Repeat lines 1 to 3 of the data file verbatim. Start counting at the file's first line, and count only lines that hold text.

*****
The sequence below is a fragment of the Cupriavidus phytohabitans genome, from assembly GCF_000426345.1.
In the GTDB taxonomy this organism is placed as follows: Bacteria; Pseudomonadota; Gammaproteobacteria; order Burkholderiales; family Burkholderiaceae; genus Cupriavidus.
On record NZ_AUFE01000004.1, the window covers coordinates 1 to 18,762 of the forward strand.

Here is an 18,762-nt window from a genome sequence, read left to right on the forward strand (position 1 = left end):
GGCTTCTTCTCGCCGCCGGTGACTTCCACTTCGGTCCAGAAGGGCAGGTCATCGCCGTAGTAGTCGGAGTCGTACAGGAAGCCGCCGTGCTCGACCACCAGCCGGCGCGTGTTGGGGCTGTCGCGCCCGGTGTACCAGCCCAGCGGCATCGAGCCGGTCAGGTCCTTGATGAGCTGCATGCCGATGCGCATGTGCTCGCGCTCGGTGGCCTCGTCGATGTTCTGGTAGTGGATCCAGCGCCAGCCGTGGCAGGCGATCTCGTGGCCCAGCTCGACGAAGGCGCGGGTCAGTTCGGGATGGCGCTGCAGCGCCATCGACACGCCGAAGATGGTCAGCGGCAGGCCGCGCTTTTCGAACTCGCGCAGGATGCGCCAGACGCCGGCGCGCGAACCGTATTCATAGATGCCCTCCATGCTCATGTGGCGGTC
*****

The sequence below is a fragment of the Cupriavidus phytohabitans genome, from assembly GCF_000426345.1.
In the GTDB taxonomy this organism is placed as follows: Bacteria; Pseudomonadota; Gammaproteobacteria; order Burkholderiales; family Burkholderiaceae; genus Cupriavidus.
On record NZ_AUFE01000004.1, the window covers coordinates 1 to 18,762 of the forward strand.